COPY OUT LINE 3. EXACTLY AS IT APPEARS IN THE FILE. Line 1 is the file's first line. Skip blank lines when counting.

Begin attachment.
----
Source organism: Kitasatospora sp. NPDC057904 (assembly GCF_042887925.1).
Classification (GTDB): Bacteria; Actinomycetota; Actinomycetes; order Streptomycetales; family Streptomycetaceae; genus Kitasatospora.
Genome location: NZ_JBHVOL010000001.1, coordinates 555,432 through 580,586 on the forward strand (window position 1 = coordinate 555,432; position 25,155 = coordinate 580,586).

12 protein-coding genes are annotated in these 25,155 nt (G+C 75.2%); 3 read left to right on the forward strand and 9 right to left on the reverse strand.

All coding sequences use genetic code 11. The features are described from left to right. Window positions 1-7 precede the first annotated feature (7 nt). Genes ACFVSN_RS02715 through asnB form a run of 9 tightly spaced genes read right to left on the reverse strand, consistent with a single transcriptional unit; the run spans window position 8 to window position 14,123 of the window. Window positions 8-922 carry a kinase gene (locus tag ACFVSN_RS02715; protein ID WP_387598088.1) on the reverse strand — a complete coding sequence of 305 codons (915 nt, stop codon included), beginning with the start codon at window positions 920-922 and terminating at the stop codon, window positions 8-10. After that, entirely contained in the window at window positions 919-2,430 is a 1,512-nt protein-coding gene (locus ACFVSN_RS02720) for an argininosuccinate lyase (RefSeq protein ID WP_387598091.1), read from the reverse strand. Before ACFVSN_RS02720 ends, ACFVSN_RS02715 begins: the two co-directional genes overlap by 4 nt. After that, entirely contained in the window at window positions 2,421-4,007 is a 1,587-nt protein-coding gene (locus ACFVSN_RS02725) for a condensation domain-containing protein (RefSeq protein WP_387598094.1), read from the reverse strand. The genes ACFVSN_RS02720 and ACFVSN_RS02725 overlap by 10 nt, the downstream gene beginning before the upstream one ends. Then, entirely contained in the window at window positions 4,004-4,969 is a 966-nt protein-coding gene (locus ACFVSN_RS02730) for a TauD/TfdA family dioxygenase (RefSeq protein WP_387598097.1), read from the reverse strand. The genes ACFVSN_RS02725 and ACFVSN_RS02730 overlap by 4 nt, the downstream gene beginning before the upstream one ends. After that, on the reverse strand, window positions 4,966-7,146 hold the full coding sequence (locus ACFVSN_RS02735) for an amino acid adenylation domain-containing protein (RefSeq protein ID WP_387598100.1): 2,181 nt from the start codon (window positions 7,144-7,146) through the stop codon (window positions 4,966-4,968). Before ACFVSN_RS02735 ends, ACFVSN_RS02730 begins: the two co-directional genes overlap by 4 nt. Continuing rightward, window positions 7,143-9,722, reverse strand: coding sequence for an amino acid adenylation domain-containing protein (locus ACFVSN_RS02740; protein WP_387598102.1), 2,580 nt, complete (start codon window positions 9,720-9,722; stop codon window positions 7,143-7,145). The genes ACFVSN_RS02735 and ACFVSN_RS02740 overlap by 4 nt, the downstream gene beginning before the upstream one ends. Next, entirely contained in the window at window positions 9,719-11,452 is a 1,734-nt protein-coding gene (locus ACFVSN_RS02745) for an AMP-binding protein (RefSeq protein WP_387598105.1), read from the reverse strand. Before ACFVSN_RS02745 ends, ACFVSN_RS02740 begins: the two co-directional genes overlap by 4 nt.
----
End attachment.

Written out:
Genome location: NZ_JBHVOL010000001.1, coordinates 555,432 through 580,586 on the forward strand (window position 1 = coordinate 555,432; position 25,155 = coordinate 580,586).